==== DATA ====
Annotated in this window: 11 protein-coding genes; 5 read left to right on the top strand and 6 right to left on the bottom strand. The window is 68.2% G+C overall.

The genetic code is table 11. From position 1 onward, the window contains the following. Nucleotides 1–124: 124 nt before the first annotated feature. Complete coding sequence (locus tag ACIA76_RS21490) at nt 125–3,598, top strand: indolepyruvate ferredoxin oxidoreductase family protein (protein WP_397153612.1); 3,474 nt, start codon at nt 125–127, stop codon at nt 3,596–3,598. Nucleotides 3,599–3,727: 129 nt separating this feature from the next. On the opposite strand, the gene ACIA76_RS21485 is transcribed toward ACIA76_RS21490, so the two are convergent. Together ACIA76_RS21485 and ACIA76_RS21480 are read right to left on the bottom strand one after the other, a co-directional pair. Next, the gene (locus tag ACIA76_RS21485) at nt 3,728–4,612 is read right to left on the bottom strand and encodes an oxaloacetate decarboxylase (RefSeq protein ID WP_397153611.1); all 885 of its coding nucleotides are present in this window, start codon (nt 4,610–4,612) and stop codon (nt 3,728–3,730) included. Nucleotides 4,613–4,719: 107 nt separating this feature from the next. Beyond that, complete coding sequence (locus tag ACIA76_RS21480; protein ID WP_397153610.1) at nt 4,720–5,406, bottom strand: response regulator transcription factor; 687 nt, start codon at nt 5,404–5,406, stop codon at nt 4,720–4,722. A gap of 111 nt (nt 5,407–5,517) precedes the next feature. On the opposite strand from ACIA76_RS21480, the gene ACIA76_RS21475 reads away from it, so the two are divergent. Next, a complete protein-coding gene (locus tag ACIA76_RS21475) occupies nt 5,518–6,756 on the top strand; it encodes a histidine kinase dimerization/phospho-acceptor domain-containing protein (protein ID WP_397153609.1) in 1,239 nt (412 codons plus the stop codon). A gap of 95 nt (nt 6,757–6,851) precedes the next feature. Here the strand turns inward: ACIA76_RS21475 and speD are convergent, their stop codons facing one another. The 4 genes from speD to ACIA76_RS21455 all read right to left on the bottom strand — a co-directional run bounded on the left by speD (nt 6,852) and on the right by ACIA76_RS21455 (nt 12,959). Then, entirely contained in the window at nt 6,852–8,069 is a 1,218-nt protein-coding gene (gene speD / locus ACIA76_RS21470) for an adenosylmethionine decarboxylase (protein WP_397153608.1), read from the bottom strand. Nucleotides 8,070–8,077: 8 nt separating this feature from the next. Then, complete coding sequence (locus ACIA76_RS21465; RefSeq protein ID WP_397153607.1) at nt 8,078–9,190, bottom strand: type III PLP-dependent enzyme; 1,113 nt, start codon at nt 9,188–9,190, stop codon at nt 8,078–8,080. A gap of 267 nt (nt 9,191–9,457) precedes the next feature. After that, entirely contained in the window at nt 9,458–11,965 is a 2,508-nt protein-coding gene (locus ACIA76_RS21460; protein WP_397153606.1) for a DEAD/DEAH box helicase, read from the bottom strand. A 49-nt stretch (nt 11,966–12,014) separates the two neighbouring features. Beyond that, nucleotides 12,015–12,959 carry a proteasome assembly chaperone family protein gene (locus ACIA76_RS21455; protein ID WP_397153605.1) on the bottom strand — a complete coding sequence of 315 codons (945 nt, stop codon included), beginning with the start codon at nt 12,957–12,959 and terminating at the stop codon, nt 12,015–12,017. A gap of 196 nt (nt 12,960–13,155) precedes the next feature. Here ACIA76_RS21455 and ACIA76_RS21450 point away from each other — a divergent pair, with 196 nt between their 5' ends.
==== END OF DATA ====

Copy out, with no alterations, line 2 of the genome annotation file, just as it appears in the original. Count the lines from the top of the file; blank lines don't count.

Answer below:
The genetic code is table 11. From position 1 onward, the window contains the following. Nucleotides 1–124: 124 nt before the first annotated feature. Complete coding sequence (locus tag ACIA76_RS21490) at nt 125–3,598, top strand: indolepyruvate ferredoxin oxidoreductase family protein (protein WP_397153612.1); 3,474 nt, start codon at nt 125–127, stop codon at nt 3,596–3,598. Nucleotides 3,599–3,727: 129 nt separating this feature from the next. On the opposite strand, the gene ACIA76_RS21485 is transcribed toward ACIA76_RS21490, so the two are convergent. Together ACIA76_RS21485 and ACIA76_RS21480 are read right to left on the bottom strand one after the other, a co-directional pair. Next, the gene (locus tag ACIA76_RS21485) at nt 3,728–4,612 is read right to left on the bottom strand and encodes an oxaloacetate decarboxylase (RefSeq protein ID WP_397153611.1); all 885 of its coding nucleotides are present in this window, start codon (nt 4,610–4,612) and stop codon (nt 3,728–3,730) included. Nucleotides 4,613–4,719: 107 nt separating this feature from the next. Beyond that, complete coding sequence (locus tag ACIA76_RS21480; protein ID WP_397153610.1) at nt 4,720–5,406, bottom strand: response regulator transcription factor; 687 nt, start codon at nt 5,404–5,406, stop codon at nt 4,720–4,722. A gap of 111 nt (nt 5,407–5,517) precedes the next feature. On the opposite strand from ACIA76_RS21480, the gene ACIA76_RS21475 reads away from it, so the two are divergent. Next, a complete protein-coding gene (locus tag ACIA76_RS21475) occupies nt 5,518–6,756 on the top strand; it encodes a histidine kinase dimerization/phospho-acceptor domain-containing protein (protein ID WP_397153609.1) in 1,239 nt (412 codons plus the stop codon). A gap of 95 nt (nt 6,757–6,851) precedes the next feature. Here the strand turns inward: ACIA76_RS21475 and speD are convergent, their stop codons facing one another. The 4 genes from speD to ACIA76_RS21455 all read right to left on the bottom strand — a co-directional run bounded on the left by speD (nt 6,852) and on the right by ACIA76_RS21455 (nt 12,959). Then, entirely contained in the window at nt 6,852–8,069 is a 1,218-nt protein-coding gene (gene speD / locus ACIA76_RS21470) for an adenosylmethionine decarboxylase (protein WP_397153608.1), read from the bottom strand. Nucleotides 8,070–8,077: 8 nt separating this feature from the next. Then, complete coding sequence (locus ACIA76_RS21465; RefSeq protein ID WP_397153607.1) at nt 8,078–9,190, bottom strand: type III PLP-dependent enzyme; 1,113 nt, start codon at nt 9,188–9,190, stop codon at nt 8,078–8,080. A gap of 267 nt (nt 9,191–9,457) precedes the next feature. After that, entirely contained in the window at nt 9,458–11,965 is a 2,508-nt protein-coding gene (locus ACIA76_RS21460; protein WP_397153606.1) for a DEAD/DEAH box helicase, read from the bottom strand. A 49-nt stretch (nt 11,966–12,014) separates the two neighbouring features. Beyond that, nucleotides 12,015–12,959 carry a proteasome assembly chaperone family protein gene (locus ACIA76_RS21455; protein ID WP_397153605.1) on the bottom strand — a complete coding sequence of 315 codons (945 nt, stop codon included), beginning with the start codon at nt 12,957–12,959 and terminating at the stop codon, nt 12,015–12,017. A gap of 196 nt (nt 12,960–13,155) precedes the next feature. Here ACIA76_RS21455 and ACIA76_RS21450 point away from each other — a divergent pair, with 196 nt between their 5' ends.